The incoming president’s recent comments about Lockheed Martin’s F-35 have sent the defense community into a frenzy, with observers racing to figure out exactly what Donald Trump has in store for the stealth fighter.
Trump has slammed the F-35 for “out of control” costs, asked Boeing to price out the cost to build a “comparable” F/A-18 Super Hornet and called for “competition” in the defense market. Investors are watching the dialogue closely, and some clearly fear the worst – each time Trump slams the F-35, Lockheed’s stock temporarily slumps. Some observers have interpreted the comments as Trump hinting that he wants to compete the F-35 against the Super Hornet, or cancel the program altogether.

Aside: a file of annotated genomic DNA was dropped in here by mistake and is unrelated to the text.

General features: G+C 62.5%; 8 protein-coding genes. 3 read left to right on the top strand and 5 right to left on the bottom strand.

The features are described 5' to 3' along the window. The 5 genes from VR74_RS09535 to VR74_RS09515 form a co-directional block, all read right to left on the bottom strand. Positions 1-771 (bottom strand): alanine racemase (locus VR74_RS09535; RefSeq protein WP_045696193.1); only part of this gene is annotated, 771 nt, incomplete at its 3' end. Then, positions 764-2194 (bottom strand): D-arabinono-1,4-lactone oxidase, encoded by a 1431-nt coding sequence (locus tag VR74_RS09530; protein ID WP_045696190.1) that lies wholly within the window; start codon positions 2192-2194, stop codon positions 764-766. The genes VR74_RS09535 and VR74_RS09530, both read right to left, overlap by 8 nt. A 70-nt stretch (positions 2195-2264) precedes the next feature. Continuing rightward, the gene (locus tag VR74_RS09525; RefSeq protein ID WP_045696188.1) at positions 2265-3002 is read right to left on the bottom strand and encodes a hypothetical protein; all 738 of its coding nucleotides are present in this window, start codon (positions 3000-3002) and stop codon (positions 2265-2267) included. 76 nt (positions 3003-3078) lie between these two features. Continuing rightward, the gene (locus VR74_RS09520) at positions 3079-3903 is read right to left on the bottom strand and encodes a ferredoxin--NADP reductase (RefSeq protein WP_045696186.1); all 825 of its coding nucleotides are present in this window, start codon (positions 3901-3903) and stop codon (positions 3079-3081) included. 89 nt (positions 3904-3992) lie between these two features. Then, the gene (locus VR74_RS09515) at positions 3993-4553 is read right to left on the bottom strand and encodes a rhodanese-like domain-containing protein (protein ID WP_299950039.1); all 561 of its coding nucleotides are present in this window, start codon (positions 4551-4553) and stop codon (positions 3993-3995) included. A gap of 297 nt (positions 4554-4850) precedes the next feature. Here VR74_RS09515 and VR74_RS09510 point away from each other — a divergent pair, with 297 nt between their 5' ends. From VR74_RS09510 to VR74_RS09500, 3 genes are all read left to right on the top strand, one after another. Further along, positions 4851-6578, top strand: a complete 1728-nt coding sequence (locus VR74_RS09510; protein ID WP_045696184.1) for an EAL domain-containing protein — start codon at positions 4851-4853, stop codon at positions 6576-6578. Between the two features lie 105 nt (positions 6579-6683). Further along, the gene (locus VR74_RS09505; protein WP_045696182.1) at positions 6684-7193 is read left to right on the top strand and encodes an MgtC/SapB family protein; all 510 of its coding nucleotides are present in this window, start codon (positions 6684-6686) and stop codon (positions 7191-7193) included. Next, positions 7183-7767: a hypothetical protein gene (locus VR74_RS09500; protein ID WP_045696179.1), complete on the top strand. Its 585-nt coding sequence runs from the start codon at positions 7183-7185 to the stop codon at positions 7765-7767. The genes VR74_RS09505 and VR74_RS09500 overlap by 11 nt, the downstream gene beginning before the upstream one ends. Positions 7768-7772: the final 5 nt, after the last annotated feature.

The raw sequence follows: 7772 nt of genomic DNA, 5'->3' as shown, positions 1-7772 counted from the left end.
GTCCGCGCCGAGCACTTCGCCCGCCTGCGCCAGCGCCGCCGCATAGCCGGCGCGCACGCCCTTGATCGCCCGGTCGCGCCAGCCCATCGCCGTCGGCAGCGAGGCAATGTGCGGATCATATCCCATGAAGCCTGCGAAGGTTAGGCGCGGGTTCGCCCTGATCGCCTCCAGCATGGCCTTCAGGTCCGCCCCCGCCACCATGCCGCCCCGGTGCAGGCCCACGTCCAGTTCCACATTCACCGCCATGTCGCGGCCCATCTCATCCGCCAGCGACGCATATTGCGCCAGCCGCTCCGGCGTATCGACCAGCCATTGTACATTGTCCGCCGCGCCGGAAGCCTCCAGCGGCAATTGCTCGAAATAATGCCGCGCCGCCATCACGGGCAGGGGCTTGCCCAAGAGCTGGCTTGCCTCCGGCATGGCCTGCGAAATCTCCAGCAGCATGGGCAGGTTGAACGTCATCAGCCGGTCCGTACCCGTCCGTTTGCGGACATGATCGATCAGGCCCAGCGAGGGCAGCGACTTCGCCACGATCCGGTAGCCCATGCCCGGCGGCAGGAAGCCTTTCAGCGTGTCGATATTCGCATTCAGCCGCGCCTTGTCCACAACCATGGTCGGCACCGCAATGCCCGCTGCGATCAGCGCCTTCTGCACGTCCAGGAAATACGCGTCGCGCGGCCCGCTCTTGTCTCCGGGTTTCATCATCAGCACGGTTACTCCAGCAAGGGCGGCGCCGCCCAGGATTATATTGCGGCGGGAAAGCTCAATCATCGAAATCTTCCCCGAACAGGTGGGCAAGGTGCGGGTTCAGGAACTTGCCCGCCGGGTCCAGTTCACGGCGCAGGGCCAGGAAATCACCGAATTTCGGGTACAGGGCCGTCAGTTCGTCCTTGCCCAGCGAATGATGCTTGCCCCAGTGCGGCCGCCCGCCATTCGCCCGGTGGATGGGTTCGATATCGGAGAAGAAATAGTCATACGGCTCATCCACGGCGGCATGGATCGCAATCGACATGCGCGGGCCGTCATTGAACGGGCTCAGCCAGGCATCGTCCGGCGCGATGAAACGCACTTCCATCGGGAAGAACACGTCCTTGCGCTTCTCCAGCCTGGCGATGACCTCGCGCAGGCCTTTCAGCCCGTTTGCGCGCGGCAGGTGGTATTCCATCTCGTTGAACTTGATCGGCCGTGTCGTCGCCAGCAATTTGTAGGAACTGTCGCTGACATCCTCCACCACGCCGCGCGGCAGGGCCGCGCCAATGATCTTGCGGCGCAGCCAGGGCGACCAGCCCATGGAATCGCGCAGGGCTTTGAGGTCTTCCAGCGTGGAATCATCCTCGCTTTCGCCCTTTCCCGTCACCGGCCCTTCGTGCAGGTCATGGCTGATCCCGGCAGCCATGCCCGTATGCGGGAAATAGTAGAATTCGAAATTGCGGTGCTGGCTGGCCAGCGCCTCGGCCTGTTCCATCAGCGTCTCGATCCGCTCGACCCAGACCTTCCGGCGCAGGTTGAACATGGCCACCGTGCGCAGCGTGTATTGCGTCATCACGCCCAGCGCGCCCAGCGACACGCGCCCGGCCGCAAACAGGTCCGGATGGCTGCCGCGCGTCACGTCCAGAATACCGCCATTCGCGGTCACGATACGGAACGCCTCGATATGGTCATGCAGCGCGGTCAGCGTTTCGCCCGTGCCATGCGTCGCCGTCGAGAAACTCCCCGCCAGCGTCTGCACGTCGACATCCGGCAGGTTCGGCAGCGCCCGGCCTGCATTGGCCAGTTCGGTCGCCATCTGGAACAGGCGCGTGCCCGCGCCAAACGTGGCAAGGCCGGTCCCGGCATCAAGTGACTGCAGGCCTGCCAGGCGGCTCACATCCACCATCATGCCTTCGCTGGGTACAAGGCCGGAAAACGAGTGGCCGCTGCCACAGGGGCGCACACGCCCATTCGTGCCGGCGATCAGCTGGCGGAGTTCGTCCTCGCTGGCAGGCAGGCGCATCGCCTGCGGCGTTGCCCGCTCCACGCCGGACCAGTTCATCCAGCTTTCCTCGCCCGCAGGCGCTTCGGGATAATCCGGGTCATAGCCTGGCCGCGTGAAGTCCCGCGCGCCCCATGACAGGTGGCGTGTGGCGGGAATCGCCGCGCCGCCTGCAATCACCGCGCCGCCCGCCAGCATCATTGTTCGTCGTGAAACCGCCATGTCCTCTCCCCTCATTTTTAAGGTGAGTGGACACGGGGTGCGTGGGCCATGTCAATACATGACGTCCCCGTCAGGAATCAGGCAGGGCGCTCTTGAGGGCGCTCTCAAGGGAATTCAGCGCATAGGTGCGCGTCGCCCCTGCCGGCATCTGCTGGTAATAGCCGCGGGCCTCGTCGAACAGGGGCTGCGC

But Trump’s nominee for Secretary of Defense, retired U.S. Marine Corps Gen. James Mattis, provided a simpler, more likely, explanation.
“The president-elect has talked about the cost of [the F-35] but in no way shown a lack of support for the program,” Mattis told the Senate Armed Services Committee during his confirmation hearing. “He just wants the best bang for the buck.”
In other words, Trump is just trying to pressure Lockheed to get costs down.
Mattis, who presumably will have some input on any decision regarding the military’s next-generation fighter, offered a resounding defense of the F-35.
“The F-35 is critical for our own air superiority, because of its electronics capability inherent to the airplane, which magnifies each individual aircraft's capability,” Mattis said during the hearing. “It is equally important and more so to our allies, because this will be the total strength of their Air Force.”
“Many of our allies have bet their security on the F-35,” he said.